September 17, 2019

Salmonella Ground Beef Outbreak Highlighted Raw Meat Risks

A year ago this weekend, Michigan health officials announced a Salmonella outbreak that would eventually grow to include 22 cases in six states. Among those sickened were diners at at a restaurant in Macomb County, Mich. who ate a raw ground beef dish called kibbe.

Raw Ground BeefKibbe is a Middle Eastern dish made from bulgar, minced onions and ground meat that is often stuffed into croquettes and fried, but is sometimes served raw, as it was at the restaurant that was never named by public health agencies. Raw kibbe seems to be popular in Maycomb County, which includes the cities of Troy and Sterling Heights,  where at least 13 restaurants featured it on their menus at the time of the outbreak compared with one in the  Twin Cities and 21 in New York City.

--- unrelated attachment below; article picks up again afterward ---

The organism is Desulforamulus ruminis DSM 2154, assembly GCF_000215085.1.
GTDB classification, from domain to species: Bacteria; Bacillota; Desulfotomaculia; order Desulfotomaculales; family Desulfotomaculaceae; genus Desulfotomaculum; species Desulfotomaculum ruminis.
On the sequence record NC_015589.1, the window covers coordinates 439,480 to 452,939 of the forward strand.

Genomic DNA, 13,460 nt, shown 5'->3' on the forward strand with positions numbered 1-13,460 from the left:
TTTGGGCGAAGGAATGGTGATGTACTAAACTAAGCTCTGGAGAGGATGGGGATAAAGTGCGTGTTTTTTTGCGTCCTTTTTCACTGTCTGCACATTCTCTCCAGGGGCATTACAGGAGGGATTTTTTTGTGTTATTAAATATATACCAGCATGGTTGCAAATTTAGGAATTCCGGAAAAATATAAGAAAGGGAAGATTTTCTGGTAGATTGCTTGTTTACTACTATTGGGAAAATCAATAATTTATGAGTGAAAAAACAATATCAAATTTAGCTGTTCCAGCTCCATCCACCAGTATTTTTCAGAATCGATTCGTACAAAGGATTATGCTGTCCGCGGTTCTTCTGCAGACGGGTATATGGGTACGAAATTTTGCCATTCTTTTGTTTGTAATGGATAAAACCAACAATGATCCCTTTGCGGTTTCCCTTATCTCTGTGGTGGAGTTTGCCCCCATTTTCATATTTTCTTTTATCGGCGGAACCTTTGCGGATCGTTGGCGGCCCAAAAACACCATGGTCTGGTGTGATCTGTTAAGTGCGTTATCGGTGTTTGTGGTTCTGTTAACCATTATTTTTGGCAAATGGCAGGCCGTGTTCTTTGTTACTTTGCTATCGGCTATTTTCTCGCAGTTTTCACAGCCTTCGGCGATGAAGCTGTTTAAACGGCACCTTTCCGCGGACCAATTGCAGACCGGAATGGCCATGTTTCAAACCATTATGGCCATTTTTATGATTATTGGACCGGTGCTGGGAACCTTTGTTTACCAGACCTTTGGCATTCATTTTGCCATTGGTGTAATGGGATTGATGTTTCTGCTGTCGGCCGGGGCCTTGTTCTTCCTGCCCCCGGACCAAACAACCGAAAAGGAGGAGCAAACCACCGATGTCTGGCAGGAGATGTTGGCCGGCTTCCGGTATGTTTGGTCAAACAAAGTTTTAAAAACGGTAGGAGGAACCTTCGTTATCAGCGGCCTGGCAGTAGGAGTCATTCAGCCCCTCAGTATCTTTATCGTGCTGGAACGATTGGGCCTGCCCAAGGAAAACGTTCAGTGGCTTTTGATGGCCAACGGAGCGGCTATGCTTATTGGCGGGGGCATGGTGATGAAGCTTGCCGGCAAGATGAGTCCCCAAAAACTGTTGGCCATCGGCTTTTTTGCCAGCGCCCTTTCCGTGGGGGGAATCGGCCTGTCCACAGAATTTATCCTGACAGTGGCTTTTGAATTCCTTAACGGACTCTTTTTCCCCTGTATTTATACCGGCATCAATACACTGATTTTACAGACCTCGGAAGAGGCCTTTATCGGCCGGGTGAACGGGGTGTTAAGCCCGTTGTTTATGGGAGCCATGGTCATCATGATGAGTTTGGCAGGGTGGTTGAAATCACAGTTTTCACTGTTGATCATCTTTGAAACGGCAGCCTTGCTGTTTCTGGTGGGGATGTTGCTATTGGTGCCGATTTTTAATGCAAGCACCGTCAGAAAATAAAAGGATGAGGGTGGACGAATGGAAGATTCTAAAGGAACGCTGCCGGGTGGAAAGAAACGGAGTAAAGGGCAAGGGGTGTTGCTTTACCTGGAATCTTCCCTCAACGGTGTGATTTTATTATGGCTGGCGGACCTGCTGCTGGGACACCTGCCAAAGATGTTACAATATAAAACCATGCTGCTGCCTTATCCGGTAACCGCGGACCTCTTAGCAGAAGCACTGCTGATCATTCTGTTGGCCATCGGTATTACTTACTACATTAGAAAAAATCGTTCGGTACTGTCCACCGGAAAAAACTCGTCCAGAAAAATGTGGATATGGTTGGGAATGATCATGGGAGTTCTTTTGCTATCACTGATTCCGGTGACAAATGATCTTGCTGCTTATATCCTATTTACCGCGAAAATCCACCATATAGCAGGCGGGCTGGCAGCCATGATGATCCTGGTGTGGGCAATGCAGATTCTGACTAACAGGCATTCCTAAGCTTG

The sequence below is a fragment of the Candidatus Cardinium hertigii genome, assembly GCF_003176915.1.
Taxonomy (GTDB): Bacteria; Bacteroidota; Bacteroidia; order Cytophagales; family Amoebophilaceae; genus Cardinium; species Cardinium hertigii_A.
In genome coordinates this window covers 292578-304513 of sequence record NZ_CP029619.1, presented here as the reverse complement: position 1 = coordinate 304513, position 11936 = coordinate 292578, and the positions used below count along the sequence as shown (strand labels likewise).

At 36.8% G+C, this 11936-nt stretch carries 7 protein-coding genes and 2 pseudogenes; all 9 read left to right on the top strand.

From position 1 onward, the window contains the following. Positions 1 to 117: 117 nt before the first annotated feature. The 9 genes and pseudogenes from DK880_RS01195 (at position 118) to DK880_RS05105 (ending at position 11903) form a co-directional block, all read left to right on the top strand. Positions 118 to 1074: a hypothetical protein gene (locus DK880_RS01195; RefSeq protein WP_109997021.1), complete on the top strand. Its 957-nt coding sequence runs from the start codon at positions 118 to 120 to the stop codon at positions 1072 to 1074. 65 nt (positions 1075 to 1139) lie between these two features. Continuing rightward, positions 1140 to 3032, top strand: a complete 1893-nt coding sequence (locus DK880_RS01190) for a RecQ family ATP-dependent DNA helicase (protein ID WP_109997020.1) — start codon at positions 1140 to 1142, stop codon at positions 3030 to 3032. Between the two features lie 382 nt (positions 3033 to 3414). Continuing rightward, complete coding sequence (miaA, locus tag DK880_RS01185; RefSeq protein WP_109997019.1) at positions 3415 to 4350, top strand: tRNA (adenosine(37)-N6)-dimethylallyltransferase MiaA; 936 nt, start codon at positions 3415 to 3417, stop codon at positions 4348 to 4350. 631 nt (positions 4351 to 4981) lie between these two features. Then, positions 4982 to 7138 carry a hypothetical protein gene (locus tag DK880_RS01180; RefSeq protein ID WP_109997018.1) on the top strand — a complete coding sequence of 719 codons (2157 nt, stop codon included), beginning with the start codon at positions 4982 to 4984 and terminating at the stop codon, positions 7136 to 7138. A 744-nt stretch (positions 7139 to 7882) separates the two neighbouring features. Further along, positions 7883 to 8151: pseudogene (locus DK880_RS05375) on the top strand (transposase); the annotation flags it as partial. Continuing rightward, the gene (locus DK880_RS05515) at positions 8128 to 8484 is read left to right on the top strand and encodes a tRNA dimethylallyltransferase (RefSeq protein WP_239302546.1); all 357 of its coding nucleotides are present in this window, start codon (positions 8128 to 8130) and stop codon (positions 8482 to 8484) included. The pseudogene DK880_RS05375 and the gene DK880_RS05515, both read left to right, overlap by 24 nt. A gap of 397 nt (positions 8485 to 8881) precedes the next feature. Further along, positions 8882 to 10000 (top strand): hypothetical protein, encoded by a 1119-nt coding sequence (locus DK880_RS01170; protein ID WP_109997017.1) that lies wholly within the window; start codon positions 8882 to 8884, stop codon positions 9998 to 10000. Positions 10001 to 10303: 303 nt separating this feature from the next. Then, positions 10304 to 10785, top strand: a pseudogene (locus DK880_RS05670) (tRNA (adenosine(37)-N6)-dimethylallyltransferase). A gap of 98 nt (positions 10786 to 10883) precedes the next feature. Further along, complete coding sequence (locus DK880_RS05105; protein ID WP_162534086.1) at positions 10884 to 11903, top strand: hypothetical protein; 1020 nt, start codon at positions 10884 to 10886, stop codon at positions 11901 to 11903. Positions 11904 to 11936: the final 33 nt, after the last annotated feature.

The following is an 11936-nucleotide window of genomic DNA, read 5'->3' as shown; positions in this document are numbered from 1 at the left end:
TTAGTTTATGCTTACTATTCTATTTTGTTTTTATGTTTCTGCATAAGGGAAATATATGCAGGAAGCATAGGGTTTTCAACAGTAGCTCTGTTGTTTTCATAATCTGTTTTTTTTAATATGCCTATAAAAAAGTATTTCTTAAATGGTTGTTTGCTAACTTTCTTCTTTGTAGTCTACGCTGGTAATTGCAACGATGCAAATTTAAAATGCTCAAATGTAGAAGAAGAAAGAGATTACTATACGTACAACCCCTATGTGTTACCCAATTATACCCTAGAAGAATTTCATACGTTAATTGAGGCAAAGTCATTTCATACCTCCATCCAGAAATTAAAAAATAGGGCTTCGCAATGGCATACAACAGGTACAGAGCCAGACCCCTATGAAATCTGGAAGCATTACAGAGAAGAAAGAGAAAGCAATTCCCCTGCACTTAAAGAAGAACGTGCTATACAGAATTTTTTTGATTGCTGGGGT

The Centers for Disease Control and Prevention (CDC) recommends that consumers do not eat raw meat because dangerous bacteria such as Salmonella and E.coli can only be killed when meat is fully cooked.

The contaminated meat was sold by Jouni Meats, Inc. in Sterling Heights and Gab Halal Foods in Troy. Both companies issued recalls.

The outbreak was the ninth-largest multi-state outbreak of 2013. The case counts by state were as follows: Arizona (1), Iowa (1), Illinois (2), Michigan (9), Pennsylvania (1), and Wisconsin (8). The CDC declared the outbreak over on March 15.

 

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